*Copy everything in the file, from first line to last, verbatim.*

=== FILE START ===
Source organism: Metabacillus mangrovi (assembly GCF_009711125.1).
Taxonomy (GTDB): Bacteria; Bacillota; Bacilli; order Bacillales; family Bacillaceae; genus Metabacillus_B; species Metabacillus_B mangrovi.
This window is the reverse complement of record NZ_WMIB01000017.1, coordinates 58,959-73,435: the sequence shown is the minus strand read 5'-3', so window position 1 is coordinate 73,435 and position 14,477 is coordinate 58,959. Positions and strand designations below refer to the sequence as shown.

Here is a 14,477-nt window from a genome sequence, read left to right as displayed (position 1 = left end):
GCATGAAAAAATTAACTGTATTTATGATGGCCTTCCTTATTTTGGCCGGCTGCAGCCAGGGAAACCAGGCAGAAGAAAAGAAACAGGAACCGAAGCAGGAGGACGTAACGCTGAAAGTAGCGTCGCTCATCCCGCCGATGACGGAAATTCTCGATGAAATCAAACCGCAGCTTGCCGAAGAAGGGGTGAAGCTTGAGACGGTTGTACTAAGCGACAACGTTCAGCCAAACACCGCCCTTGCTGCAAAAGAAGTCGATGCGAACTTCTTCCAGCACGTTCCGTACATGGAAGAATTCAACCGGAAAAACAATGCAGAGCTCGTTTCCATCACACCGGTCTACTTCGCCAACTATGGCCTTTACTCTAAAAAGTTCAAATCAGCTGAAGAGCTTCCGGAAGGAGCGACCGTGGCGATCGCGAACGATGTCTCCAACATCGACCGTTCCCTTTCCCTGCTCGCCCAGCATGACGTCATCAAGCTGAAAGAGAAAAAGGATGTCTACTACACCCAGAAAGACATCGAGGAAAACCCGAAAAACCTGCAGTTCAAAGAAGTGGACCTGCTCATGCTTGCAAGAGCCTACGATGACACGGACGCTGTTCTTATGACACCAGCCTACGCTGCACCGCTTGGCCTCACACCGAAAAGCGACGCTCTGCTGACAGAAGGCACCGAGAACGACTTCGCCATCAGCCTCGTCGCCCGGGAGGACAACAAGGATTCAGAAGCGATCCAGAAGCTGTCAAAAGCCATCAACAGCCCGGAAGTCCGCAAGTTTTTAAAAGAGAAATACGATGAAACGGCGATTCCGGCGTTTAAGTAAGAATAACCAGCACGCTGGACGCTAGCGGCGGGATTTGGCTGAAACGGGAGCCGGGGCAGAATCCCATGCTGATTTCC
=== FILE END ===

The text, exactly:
Source organism: Metabacillus mangrovi (assembly GCF_009711125.1).
Taxonomy (GTDB): Bacteria; Bacillota; Bacilli; order Bacillales; family Bacillaceae; genus Metabacillus_B; species Metabacillus_B mangrovi.
This window is the reverse complement of record NZ_WMIB01000017.1, coordinates 58,959-73,435: the sequence shown is the minus strand read 5'-3', so window position 1 is coordinate 73,435 and position 14,477 is coordinate 58,959. Positions and strand designations below refer to the sequence as shown.

Here is a 14,477-nt window from a genome sequence, read left to right as displayed (position 1 = left end):
GCATGAAAAAATTAACTGTATTTATGATGGCCTTCCTTATTTTGGCCGGCTGCAGCCAGGGAAACCAGGCAGAAGAAAAGAAACAGGAACCGAAGCAGGAGGACGTAACGCTGAAAGTAGCGTCGCTCATCCCGCCGATGACGGAAATTCTCGATGAAATCAAACCGCAGCTTGCCGAAGAAGGGGTGAAGCTTGAGACGGTTGTACTAAGCGACAACGTTCAGCCAAACACCGCCCTTGCTGCAAAAGAAGTCGATGCGAACTTCTTCCAGCACGTTCCGTACATGGAAGAATTCAACCGGAAAAACAATGCAGAGCTCGTTTCCATCACACCGGTCTACTTCGCCAACTATGGCCTTTACTCTAAAAAGTTCAAATCAGCTGAAGAGCTTCCGGAAGGAGCGACCGTGGCGATCGCGAACGATGTCTCCAACATCGACCGTTCCCTTTCCCTGCTCGCCCAGCATGACGTCATCAAGCTGAAAGAGAAAAAGGATGTCTACTACACCCAGAAAGACATCGAGGAAAACCCGAAAAACCTGCAGTTCAAAGAAGTGGACCTGCTCATGCTTGCAAGAGCCTACGATGACACGGACGCTGTTCTTATGACACCAGCCTACGCTGCACCGCTTGGCCTCACACCGAAAAGCGACGCTCTGCTGACAGAAGGCACCGAGAACGACTTCGCCATCAGCCTCGTCGCCCGGGAGGACAACAAGGATTCAGAAGCGATCCAGAAGCTGTCAAAAGCCATCAACAGCCCGGAAGTCCGCAAGTTTTTAAAAGAGAAATACGATGAAACGGCGATTCCGGCGTTTAAGTAAGAATAACCAGCACGCTGGACGCTAGCGGCGGGATTTGGCTGAAACGGGAGCCGGGGCAGAATCCCATGCTGATTTCC